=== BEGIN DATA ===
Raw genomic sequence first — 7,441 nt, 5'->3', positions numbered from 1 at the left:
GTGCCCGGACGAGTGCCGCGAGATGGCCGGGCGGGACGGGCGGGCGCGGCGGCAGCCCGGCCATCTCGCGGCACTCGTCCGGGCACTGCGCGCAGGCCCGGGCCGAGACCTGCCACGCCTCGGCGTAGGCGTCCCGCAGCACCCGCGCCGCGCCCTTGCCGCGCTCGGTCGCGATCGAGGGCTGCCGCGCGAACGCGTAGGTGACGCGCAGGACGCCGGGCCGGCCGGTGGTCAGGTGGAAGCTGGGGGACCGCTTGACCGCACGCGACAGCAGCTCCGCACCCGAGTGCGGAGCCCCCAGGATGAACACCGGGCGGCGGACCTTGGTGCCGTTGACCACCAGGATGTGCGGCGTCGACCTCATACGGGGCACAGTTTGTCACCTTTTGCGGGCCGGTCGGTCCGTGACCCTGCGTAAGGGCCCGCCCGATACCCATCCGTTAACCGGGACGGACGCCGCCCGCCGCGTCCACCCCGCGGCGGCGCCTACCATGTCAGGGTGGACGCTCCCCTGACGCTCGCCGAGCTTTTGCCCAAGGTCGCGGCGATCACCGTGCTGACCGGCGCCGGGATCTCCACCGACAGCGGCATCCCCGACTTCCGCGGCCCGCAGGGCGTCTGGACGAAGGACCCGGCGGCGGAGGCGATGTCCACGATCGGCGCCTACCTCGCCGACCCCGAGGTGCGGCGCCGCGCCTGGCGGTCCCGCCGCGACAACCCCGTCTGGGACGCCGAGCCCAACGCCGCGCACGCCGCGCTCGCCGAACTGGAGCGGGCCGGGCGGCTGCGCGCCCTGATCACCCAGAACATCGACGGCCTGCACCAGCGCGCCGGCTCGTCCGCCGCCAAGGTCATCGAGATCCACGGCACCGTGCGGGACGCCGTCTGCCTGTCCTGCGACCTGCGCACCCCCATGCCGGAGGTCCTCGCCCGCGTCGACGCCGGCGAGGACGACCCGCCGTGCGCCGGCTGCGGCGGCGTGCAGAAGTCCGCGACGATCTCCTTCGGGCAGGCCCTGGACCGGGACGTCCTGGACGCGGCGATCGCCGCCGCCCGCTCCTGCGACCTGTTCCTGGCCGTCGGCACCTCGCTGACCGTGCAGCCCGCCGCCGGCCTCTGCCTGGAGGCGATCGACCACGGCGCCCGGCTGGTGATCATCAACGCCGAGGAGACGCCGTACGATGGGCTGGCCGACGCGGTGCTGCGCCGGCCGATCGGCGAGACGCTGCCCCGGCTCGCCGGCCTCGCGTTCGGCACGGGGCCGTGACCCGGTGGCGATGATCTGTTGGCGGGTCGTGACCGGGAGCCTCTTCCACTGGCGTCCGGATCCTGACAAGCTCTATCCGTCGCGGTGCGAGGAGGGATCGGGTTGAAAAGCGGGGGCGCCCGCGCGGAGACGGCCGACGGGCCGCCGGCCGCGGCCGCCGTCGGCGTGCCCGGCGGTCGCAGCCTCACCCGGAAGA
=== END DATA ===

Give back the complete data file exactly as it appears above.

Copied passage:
Raw genomic sequence first — 7,441 nt, 5'->3', positions numbered from 1 at the left:
GTGCCCGGACGAGTGCCGCGAGATGGCCGGGCGGGACGGGCGGGCGCGGCGGCAGCCCGGCCATCTCGCGGCACTCGTCCGGGCACTGCGCGCAGGCCCGGGCCGAGACCTGCCACGCCTCGGCGTAGGCGTCCCGCAGCACCCGCGCCGCGCCCTTGCCGCGCTCGGTCGCGATCGAGGGCTGCCGCGCGAACGCGTAGGTGACGCGCAGGACGCCGGGCCGGCCGGTGGTCAGGTGGAAGCTGGGGGACCGCTTGACCGCACGCGACAGCAGCTCCGCACCCGAGTGCGGAGCCCCCAGGATGAACACCGGGCGGCGGACCTTGGTGCCGTTGACCACCAGGATGTGCGGCGTCGACCTCATACGGGGCACAGTTTGTCACCTTTTGCGGGCCGGTCGGTCCGTGACCCTGCGTAAGGGCCCGCCCGATACCCATCCGTTAACCGGGACGGACGCCGCCCGCCGCGTCCACCCCGCGGCGGCGCCTACCATGTCAGGGTGGACGCTCCCCTGACGCTCGCCGAGCTTTTGCCCAAGGTCGCGGCGATCACCGTGCTGACCGGCGCCGGGATCTCCACCGACAGCGGCATCCCCGACTTCCGCGGCCCGCAGGGCGTCTGGACGAAGGACCCGGCGGCGGAGGCGATGTCCACGATCGGCGCCTACCTCGCCGACCCCGAGGTGCGGCGCCGCGCCTGGCGGTCCCGCCGCGACAACCCCGTCTGGGACGCCGAGCCCAACGCCGCGCACGCCGCGCTCGCCGAACTGGAGCGGGCCGGGCGGCTGCGCGCCCTGATCACCCAGAACATCGACGGCCTGCACCAGCGCGCCGGCTCGTCCGCCGCCAAGGTCATCGAGATCCACGGCACCGTGCGGGACGCCGTCTGCCTGTCCTGCGACCTGCGCACCCCCATGCCGGAGGTCCTCGCCCGCGTCGACGCCGGCGAGGACGACCCGCCGTGCGCCGGCTGCGGCGGCGTGCAGAAGTCCGCGACGATCTCCTTCGGGCAGGCCCTGGACCGGGACGTCCTGGACGCGGCGATCGCCGCCGCCCGCTCCTGCGACCTGTTCCTGGCCGTCGGCACCTCGCTGACCGTGCAGCCCGCCGCCGGCCTCTGCCTGGAGGCGATCGACCACGGCGCCCGGCTGGTGATCATCAACGCCGAGGAGACGCCGTACGATGGGCTGGCCGACGCGGTGCTGCGCCGGCCGATCGGCGAGACGCTGCCCCGGCTCGCCGGCCTCGCGTTCGGCACGGGGCCGTGACCCGGTGGCGATGATCTGTTGGCGGGTCGTGACCGGGAGCCTCTTCCACTGGCGTCCGGATCCTGACAAGCTCTATCCGTCGCGGTGCGAGGAGGGATCGGGTTGAAAAGCGGGGGCGCCCGCGCGGAGACGGCCGACGGGCCGCCGGCCGCGGCCGCCGTCGGCGTGCCCGGCGGTCGCAGCCTCACCCGGAAGA